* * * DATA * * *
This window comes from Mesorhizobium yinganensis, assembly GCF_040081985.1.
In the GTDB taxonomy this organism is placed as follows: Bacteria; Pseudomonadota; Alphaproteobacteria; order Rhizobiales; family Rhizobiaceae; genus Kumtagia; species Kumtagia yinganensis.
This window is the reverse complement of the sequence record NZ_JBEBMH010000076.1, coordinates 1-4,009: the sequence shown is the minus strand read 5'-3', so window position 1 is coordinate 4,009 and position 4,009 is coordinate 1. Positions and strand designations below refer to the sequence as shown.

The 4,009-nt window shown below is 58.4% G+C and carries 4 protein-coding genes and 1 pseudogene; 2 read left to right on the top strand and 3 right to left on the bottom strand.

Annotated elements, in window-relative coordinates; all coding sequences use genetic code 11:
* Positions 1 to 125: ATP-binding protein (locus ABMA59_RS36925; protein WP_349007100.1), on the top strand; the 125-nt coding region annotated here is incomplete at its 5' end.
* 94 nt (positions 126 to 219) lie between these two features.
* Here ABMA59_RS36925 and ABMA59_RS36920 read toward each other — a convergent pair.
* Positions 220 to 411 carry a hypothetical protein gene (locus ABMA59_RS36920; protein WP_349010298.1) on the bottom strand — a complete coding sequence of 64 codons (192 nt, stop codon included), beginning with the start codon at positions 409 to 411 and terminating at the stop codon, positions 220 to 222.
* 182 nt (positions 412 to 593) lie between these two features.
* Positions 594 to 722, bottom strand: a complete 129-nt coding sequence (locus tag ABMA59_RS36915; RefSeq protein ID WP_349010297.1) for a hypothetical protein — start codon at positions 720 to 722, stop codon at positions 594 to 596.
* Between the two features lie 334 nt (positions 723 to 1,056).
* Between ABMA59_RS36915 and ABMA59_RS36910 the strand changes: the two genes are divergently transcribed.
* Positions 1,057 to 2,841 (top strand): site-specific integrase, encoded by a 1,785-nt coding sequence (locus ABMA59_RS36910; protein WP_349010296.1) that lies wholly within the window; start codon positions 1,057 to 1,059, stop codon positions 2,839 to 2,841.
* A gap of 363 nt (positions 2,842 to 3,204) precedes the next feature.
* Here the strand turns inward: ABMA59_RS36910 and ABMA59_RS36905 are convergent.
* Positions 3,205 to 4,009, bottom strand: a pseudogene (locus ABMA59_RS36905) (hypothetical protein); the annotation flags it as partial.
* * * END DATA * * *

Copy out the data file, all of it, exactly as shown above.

This window comes from Mesorhizobium yinganensis, assembly GCF_040081985.1.
In the GTDB taxonomy this organism is placed as follows: Bacteria; Pseudomonadota; Alphaproteobacteria; order Rhizobiales; family Rhizobiaceae; genus Kumtagia; species Kumtagia yinganensis.
This window is the reverse complement of the sequence record NZ_JBEBMH010000076.1, coordinates 1-4,009: the sequence shown is the minus strand read 5'-3', so window position 1 is coordinate 4,009 and position 4,009 is coordinate 1. Positions and strand designations below refer to the sequence as shown.

The 4,009-nt window shown below is 58.4% G+C and carries 4 protein-coding genes and 1 pseudogene; 2 read left to right on the top strand and 3 right to left on the bottom strand.

Annotated elements, in window-relative coordinates; all coding sequences use genetic code 11:
* Positions 1 to 125: ATP-binding protein (locus ABMA59_RS36925; protein WP_349007100.1), on the top strand; the 125-nt coding region annotated here is incomplete at its 5' end.
* 94 nt (positions 126 to 219) lie between these two features.
* Here ABMA59_RS36925 and ABMA59_RS36920 read toward each other — a convergent pair.
* Positions 220 to 411 carry a hypothetical protein gene (locus ABMA59_RS36920; protein WP_349010298.1) on the bottom strand — a complete coding sequence of 64 codons (192 nt, stop codon included), beginning with the start codon at positions 409 to 411 and terminating at the stop codon, positions 220 to 222.
* 182 nt (positions 412 to 593) lie between these two features.
* Positions 594 to 722, bottom strand: a complete 129-nt coding sequence (locus tag ABMA59_RS36915; RefSeq protein ID WP_349010297.1) for a hypothetical protein — start codon at positions 720 to 722, stop codon at positions 594 to 596.
* Between the two features lie 334 nt (positions 723 to 1,056).
* Between ABMA59_RS36915 and ABMA59_RS36910 the strand changes: the two genes are divergently transcribed.
* Positions 1,057 to 2,841 (top strand): site-specific integrase, encoded by a 1,785-nt coding sequence (locus ABMA59_RS36910; protein WP_349010296.1) that lies wholly within the window; start codon positions 1,057 to 1,059, stop codon positions 2,839 to 2,841.
* A gap of 363 nt (positions 2,842 to 3,204) precedes the next feature.
* Here the strand turns inward: ABMA59_RS36910 and ABMA59_RS36905 are convergent.
* Positions 3,205 to 4,009, bottom strand: a pseudogene (locus ABMA59_RS36905) (hypothetical protein); the annotation flags it as partial.